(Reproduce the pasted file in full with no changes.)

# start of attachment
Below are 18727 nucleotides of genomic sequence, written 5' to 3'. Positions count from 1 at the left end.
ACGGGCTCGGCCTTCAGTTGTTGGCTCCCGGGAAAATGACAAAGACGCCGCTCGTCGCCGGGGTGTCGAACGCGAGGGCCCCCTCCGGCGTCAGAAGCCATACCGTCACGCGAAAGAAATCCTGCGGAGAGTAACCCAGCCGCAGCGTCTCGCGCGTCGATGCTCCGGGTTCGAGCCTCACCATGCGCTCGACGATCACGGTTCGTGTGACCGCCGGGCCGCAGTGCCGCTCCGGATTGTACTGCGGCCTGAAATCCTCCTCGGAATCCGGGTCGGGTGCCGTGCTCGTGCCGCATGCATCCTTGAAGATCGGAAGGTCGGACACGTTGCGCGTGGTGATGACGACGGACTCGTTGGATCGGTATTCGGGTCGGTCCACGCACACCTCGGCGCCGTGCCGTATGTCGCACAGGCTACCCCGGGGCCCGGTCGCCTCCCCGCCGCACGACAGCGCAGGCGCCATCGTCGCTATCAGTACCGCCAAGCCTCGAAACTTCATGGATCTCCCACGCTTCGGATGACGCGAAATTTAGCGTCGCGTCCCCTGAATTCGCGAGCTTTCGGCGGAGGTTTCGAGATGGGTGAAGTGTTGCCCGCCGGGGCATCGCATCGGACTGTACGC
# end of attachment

Below are 18727 nucleotides of genomic sequence, written 5' to 3'. Positions count from 1 at the left end.
ACGGGCTCGGCCTTCAGTTGTTGGCTCCCGGGAAAATGACAAAGACGCCGCTCGTCGCCGGGGTGTCGAACGCGAGGGCCCCCTCCGGCGTCAGAAGCCATACCGTCACGCGAAAGAAATCCTGCGGAGAGTAACCCAGCCGCAGCGTCTCGCGCGTCGATGCTCCGGGTTCGAGCCTCACCATGCGCTCGACGATCACGGTTCGTGTGACCGCCGGGCCGCAGTGCCGCTCCGGATTGTACTGCGGCCTGAAATCCTCCTCGGAATCCGGGTCGGGTGCCGTGCTCGTGCCGCATGCATCCTTGAAGATCGGAAGGTCGGACACGTTGCGCGTGGTGATGACGACGGACTCGTTGGATCGGTATTCGGGTCGGTCCACGCACACCTCGGCGCCGTGCCGTATGTCGCACAGGCTACCCCGGGGCCCGGTCGCCTCCCCGCCGCACGACAGCGCAGGCGCCATCGTCGCTATCAGTACCGCCAAGCCTCGAAACTTCATGGATCTCCCACGCTTCGGATGACGCGAAATTTAGCGTCGCGTCCCCTGAATTCGCGAGCTTTCGGCGGAGGTTTCGAGATGGGTGAAGTGTTGCCCGCCGGGGCATCGCATCGGACTGTACGC